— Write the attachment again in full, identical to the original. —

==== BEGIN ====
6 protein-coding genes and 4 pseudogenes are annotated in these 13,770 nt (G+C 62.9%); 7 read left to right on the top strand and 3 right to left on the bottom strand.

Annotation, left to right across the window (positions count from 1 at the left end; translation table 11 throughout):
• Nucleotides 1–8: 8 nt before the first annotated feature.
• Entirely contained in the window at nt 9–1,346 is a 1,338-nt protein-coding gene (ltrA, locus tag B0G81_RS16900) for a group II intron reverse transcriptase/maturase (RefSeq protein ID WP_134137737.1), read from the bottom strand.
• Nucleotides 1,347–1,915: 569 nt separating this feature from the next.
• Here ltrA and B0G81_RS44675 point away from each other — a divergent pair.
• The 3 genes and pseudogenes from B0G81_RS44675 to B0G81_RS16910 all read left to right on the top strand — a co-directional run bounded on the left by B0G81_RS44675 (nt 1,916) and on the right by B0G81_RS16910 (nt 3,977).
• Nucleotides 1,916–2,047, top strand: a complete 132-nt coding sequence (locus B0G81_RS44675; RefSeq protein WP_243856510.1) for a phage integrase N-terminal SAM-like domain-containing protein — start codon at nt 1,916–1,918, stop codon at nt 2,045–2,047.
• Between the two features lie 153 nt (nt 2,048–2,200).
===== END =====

6 protein-coding genes and 4 pseudogenes are annotated in these 13,770 nt (G+C 62.9%); 7 read left to right on the top strand and 3 right to left on the bottom strand.

Annotation, left to right across the window (positions count from 1 at the left end; translation table 11 throughout):
• Nucleotides 1–8: 8 nt before the first annotated feature.
• Entirely contained in the window at nt 9–1,346 is a 1,338-nt protein-coding gene (ltrA, locus tag B0G81_RS16900) for a group II intron reverse transcriptase/maturase (RefSeq protein ID WP_134137737.1), read from the bottom strand.
• Nucleotides 1,347–1,915: 569 nt separating this feature from the next.
• Here ltrA and B0G81_RS44675 point away from each other — a divergent pair.
• The 3 genes and pseudogenes from B0G81_RS44675 to B0G81_RS16910 all read left to right on the top strand — a co-directional run bounded on the left by B0G81_RS44675 (nt 1,916) and on the right by B0G81_RS16910 (nt 3,977).
• Nucleotides 1,916–2,047, top strand: a complete 132-nt coding sequence (locus B0G81_RS44675; RefSeq protein WP_243856510.1) for a phage integrase N-terminal SAM-like domain-containing protein — start codon at nt 1,916–1,918, stop codon at nt 2,045–2,047.
• Between the two features lie 153 nt (nt 2,048–2,200).